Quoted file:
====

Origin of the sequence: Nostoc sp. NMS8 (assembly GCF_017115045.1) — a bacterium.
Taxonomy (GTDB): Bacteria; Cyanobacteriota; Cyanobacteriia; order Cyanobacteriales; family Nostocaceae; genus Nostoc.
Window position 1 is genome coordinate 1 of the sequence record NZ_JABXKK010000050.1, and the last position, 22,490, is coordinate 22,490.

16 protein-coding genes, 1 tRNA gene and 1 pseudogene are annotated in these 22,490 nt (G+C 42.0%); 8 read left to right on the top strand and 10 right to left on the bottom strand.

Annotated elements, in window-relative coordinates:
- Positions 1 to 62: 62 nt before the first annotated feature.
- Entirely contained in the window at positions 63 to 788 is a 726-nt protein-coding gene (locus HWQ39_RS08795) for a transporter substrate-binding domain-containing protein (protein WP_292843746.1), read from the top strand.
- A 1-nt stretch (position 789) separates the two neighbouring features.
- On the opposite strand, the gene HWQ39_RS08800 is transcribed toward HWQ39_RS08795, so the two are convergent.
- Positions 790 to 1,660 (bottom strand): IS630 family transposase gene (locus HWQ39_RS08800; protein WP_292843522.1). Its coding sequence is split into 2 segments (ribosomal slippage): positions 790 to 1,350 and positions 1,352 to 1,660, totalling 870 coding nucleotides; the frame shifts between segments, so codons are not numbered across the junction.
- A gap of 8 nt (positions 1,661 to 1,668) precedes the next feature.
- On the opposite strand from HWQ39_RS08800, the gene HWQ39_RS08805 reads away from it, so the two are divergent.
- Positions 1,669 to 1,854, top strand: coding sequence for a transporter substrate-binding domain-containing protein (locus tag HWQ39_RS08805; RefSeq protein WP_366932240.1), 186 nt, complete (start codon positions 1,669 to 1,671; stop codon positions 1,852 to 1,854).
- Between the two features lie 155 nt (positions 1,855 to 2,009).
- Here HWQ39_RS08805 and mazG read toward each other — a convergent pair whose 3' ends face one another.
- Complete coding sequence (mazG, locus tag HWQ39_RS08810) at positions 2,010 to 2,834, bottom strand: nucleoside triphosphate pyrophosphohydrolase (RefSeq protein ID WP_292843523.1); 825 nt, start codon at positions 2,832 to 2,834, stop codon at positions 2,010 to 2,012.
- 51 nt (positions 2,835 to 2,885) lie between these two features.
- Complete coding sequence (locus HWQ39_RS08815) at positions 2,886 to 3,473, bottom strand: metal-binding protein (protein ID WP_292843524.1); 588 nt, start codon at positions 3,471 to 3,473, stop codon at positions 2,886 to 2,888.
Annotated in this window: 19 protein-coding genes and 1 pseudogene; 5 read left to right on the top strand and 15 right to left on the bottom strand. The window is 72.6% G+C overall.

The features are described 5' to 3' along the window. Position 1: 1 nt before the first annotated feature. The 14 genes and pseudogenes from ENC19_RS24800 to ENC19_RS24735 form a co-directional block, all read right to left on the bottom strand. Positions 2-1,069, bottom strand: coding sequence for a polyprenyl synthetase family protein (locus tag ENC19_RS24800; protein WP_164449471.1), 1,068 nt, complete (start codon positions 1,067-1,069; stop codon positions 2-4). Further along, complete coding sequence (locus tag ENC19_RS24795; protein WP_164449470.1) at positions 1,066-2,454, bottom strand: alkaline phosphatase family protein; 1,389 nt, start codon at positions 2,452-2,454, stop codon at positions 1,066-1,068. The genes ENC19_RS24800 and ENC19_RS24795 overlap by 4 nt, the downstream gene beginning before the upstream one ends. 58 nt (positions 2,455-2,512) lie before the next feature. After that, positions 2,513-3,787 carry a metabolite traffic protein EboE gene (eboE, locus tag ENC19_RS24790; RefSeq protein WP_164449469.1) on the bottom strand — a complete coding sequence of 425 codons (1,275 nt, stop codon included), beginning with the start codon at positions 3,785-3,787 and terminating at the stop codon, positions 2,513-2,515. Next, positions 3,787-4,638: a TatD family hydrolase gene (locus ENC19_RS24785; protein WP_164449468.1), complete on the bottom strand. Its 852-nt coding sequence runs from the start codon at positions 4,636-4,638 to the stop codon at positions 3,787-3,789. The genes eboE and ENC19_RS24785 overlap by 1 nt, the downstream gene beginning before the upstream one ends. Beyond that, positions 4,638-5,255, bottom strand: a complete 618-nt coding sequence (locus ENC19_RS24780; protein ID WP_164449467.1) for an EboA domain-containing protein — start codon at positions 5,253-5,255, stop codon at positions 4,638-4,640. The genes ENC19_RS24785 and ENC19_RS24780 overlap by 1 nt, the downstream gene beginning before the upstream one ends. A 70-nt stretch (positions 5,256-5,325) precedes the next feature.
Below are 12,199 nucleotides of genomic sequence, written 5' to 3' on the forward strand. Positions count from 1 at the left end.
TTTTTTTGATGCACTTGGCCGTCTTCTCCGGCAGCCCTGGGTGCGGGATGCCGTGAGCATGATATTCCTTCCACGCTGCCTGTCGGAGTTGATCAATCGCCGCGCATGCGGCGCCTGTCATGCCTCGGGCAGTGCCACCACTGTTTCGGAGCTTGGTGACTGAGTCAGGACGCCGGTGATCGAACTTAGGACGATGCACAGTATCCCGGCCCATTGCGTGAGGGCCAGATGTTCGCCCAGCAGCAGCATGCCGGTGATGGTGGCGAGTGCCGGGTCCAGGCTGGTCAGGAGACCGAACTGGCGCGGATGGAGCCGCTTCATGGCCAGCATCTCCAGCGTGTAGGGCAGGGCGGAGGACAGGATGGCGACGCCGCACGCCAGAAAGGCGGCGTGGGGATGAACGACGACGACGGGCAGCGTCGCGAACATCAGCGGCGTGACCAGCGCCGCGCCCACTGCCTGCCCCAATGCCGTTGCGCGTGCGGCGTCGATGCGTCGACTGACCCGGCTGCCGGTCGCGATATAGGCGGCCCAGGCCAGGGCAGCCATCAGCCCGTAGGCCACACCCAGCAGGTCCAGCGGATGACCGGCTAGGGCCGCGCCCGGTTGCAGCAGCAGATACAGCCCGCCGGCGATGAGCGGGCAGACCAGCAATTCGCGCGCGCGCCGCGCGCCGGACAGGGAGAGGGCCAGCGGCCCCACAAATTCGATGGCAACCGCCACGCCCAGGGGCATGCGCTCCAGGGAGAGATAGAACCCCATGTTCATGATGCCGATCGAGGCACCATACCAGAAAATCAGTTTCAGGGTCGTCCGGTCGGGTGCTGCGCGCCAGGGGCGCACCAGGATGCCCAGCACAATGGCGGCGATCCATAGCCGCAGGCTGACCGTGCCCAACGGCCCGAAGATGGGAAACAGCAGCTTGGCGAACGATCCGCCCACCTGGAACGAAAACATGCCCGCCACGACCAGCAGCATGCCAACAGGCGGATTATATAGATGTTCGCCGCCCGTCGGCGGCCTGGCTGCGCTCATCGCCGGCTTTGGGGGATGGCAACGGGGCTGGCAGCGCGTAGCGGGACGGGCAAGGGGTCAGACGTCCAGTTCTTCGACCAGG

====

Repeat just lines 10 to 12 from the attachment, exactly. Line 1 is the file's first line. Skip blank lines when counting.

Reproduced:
- Positions 790 to 1,660 (bottom strand): IS630 family transposase gene (locus HWQ39_RS08800; protein WP_292843522.1). Its coding sequence is split into 2 segments (ribosomal slippage): positions 790 to 1,350 and positions 1,352 to 1,660, totalling 870 coding nucleotides; the frame shifts between segments, so codons are not numbered across the junction.
- A gap of 8 nt (positions 1,661 to 1,668) precedes the next feature.
- On the opposite strand from HWQ39_RS08800, the gene HWQ39_RS08805 reads away from it, so the two are divergent.